I grew up learning French. I started on Duolingo learning Spanish, then Italian, and then Portuguese before Irish was released from beta and I decided to pick it up. English may not be a Romance language, but they have a bit of a history. Whenever I had a snag with vocabulary, I could just look up the etymology and suddenly it made sense.
English and Irish are a bit more removed, linguistically speaking. Sure, there are a few borrowings and cognates, but by and large this is an entirely different animal.
I'm looking for ways to remember vocabulary, especially confusables. Consider the following:
luch, lucha, lacha, lachain
The word for "mice" is very similar to the word for "duck". This often trips me up.
Do any of you have any mnemonics that have helped you with Irish vocabulary, particularly the confusables? Any kind of stupid memory trick, however silly or linguistically unsound? (Those are the best kind, really.)
Go raibh maith agaibh.
The stupid memory trick that I use for remembering the difference between speisialta (“special”) and spéisiúil (“interesting”) is the phrase “Ooh, interesting!”, where “ooh” (as in “oohs and aahs”) represents the ú sound in spéisiúil.
The sun is at the core of the solar system (córas).
He fell down, so he hit the ground (thit, pronounced as English hit).
The author has to supplement his income working as a tutor (an t-údar - mostly a mnemonic for gender, reminding me that it takes the t-prefix).
Focus on the word (focal).
He smacked it until it was back under control (smacht).
The kid loves pasta (páiste).
Cars are made in Corunna (carranna - I kept wanting the plural to be carra or carraí).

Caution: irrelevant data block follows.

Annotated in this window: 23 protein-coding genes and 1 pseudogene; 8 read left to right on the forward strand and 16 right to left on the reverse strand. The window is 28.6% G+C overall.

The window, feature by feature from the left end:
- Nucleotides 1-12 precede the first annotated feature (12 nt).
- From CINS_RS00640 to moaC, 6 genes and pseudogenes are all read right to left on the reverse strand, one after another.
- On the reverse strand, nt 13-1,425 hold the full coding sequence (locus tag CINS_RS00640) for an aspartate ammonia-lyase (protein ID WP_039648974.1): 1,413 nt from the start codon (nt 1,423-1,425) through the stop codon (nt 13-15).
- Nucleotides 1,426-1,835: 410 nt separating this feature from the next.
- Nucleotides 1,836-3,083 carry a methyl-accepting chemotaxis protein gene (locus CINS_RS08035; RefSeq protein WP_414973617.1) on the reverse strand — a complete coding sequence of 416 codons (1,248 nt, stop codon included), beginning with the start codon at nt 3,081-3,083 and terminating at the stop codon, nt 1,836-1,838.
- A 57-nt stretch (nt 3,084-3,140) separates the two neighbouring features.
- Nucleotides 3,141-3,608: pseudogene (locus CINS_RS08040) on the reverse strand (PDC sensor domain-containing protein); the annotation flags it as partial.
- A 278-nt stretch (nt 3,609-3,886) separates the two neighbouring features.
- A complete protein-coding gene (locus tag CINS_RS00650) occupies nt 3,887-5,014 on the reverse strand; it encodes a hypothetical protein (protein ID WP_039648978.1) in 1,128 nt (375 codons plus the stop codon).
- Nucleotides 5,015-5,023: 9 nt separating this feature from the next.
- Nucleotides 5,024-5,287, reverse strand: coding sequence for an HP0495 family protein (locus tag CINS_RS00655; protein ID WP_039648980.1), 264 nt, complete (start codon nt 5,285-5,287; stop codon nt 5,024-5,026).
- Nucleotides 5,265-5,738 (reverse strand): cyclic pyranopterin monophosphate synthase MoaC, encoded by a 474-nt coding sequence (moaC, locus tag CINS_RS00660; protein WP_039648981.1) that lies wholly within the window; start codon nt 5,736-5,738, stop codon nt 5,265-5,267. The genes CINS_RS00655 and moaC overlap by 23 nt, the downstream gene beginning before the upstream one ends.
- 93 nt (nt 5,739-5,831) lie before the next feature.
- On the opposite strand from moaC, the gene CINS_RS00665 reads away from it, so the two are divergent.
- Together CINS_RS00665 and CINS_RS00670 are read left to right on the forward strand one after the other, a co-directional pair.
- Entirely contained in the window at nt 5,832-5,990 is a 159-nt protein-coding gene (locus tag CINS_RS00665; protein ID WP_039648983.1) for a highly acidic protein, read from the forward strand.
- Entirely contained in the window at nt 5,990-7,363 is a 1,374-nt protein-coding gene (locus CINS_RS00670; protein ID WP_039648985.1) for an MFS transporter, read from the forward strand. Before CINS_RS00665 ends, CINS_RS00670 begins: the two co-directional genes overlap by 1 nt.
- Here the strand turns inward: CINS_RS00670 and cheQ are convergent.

I can't really express my mnemonic for tire, fire, in a complete sentence, but I associate it with the image of burning tires as a smoke signal in Black Hawk Down. (Actually I don't think of any of these in the form I've put them down, but "hit fell thit" doesn't convey the essence of what makes it memorable.)
I remember mná, women, and snámh, swimming, because one of the sentences used in Rosetta Stone's L1 Irish is tá na mná ag snámh, usually pronounced with over-lengthened long vowels, with a comically lugubrious tone. My ex and I always laughed our butts off when that sentence came up. I can never forget it. Taaaaa na mnaaaaa ag snaaaaaamh. I'm snickering just typing this.
I don't personally have any for your situation, but I would like to suggest that you try the program memrise. It's available on the web or through the app and they use mnemonics on their courses. Maybe you will find it helpful :)
Someone else also recommended Memrise. I guess I'll check it out. :) Go raibh maith agat.
Yes do! For me, it's more of a way to practice while I'm just laying around, or in between boring news segments or commercials. But nonetheless a great way to get at least a little studying in on your lazy days :)
The two best-known mnemonics used by teachers are probably for grammar rather than vocabulary.
The first is for consonants that are not lenited after other consonants in certain environments.
This most commonly occurs after the article an with a feminine noun in the nominative or a masculine noun in the genitive, where one would expect lenition. It logically extends to include the "dative" case for singular nouns with the article when the lenition system is applied, which applies mainly to the Ulster dialect e.g. ag an doras. It is not absolute in other circumstances e.g. adjectives following nouns.
The second is for nouns beginning with s + another consonant that do not undergo t-prefixation following the article, which occurs for feminine or masculine nouns in the nominative or genitive, respectively, and extends to the dative for feminine or both genders depending on the system used.
SCallions SMell SPicy in STew i.e. sc, sm, sp, st
an siopa (masculine, therefore no change) an tsráid (feminine, therefore t-prefixation)
an spéir (feminine BUT sp, therefore no change)
N.B. This should be distinguished from t-prefixation to vowels, as the latter is written with a hyphen, although properly only in the lower case.
I hope this helps. As an aside, French has contributed to Irish vocabulary in less obvious ways. For example, I have heard that seomra is derived from chambre. It is a helpful mnemonic in any case having a similar pronunciation.
I'm trying to say it like what it is: LACHA (loud, like a duck quack) luch-I say it like a mouse.....